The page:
Death Cab rocks out on new album


  • Who: Death Cab for Cutie

  • When: 6:30 p.m. Saturday

  • Where: Stage AE, 400 North Shore Drive, Pittsburgh

  • Tickets: $32; call 330-747-1212 or visit

By John Benson

Before the recent release of Death Cab for Cutie’s eighth studio effort “Codes and Keys,” the alternative rock band warned fans the new project would feature less guitar than 2008 album “Narrow Stairs.” Death Cab drummer Jason McGerr elaborates on the band’s motivation for the latest CD.

“Every record is a reaction to the previous one,” said McGerr, calling from Seattle. “‘Narrow Stairs’ was like, ‘Let’s get the hell out of the laboratory and pick up four instruments and play rock ’n’ roll to a tape machine and make it as live as possible.’ So for ‘Codes and Keys,’ it was like we did that, we rocked out and we don’t want to be able to go pick up four instruments and play a song. We want to be challenged a bit more and hang songs on hooks that are made from old keyboards and strange sequences triggered by drum parts and use guitars as more colors than punctuations. Also, we wanted to take time. We had a start date but not a finish date and that’s why the record took 10 or 11 months.”

In reality, “Codes and Keys” has just enough guitar to satisfy diehard fans of Death Cab, which arrived in the mainstream nearly a decade ago with its 2003 effort “Transatlanticism.” In fact, in both tempo and feeling-wise, the new CD’s lead single, “You Are a Tourist” and the upbeat “Doors Unlocked and Open” could easily have appeared on “Narrow Stairs.” However, McGerr feels there are plenty of songs showcasing a more experimental or creative Death Cab for Cutie.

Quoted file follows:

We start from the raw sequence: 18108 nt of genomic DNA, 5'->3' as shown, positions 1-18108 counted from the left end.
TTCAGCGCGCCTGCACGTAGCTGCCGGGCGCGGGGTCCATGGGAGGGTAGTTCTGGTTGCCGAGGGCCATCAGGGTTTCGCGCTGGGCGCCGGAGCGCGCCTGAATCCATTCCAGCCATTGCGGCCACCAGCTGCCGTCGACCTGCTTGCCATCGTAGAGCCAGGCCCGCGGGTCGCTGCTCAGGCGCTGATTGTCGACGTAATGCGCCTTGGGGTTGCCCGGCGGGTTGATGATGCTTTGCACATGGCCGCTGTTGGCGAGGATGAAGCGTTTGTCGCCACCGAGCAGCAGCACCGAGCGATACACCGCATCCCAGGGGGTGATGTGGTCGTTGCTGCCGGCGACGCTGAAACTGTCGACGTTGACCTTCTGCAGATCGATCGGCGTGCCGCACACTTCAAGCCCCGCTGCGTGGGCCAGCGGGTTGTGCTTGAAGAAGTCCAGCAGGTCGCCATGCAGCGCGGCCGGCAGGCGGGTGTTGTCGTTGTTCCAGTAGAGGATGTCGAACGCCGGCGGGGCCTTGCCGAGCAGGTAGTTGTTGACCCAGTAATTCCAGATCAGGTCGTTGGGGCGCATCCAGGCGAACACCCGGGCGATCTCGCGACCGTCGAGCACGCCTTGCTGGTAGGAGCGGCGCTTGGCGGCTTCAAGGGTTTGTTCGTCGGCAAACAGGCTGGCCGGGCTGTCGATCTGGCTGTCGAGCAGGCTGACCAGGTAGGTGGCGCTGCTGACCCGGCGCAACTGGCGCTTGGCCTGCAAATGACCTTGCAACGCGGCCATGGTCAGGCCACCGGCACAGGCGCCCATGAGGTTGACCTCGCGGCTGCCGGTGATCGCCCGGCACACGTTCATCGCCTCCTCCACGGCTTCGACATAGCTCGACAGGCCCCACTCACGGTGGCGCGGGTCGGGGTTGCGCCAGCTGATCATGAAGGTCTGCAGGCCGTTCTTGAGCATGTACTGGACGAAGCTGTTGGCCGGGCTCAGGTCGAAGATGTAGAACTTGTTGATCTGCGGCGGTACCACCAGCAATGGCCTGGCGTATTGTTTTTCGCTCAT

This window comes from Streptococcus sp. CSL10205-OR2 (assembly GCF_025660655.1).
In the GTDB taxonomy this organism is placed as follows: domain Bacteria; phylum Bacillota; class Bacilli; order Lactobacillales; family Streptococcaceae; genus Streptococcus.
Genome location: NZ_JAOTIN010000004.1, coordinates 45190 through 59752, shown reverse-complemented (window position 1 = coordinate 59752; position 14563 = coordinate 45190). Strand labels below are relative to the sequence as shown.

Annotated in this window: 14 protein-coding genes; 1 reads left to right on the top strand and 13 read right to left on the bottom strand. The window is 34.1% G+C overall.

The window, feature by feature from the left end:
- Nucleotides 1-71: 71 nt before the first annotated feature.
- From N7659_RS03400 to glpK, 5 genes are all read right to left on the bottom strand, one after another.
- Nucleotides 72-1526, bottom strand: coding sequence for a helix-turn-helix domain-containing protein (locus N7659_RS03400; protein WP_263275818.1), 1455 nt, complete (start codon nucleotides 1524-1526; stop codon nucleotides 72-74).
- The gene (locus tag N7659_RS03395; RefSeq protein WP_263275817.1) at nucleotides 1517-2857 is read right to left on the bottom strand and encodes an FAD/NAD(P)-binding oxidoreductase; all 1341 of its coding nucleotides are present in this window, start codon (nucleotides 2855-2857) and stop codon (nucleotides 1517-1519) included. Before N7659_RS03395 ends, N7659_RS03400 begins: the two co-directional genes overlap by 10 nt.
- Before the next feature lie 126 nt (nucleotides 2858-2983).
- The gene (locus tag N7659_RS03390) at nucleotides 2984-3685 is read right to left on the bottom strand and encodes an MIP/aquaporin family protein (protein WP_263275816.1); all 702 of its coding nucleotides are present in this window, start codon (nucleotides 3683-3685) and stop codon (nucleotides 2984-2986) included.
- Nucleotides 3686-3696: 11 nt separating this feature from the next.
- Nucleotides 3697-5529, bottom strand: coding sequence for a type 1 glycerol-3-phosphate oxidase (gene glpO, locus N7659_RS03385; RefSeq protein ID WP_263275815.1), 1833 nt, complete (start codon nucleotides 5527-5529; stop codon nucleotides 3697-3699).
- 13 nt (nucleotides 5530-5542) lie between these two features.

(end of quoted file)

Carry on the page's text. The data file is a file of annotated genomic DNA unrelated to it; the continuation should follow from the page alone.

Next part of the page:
“I would say book-ending tracks ‘Home is a Fire’ and ‘Stay Young, Go Dancing’,” McGerr said. “‘Stay Young’ is probably one of the most positive songs the band has ever written and all records seem to end on a more melancholic note. The presentation of the strings and the acoustic and really lightheartedness of ‘Stay Young’ is a way we’ve never ended a record. On the other end, ‘Home Is a Fire’ is a totally different approach. It was a very collaborative writing process for that. If you stripped away the vocals from each song, I think it would sound like two radically different bands.”

When examining Death Cab’s evolution, the band’s mark has been made in its songwriting. Sure, every group presumably grows and explores new avenues, but the difference with the Ben Gibbard-led act is that the material — despite McGerr’s claim — never really seems to be a stretch.

That’s not a knock on the group; more of a compliment about presentation, musicality and songwriting. Unlike, say, AC/DC which seems to release the same-sounding tunes with different lyrics, Death Cab’s growth comes from its approach and its execution. Perhaps the best evidence to support this theory is the fact “Codes and Keys” album track “St. Peter’s Cathedral” actually dates back to its “Transatlanticism” era.

McGerr said he feels optimistic about the future of Death Cab.

“I feel like we’ve gotten a lot smarter about how to tour and how long to stay out and when it’s time to come home and when it’s time to take a break,” he said. “It’s all about the economy of motion of playing music and staying healthy.SDRq

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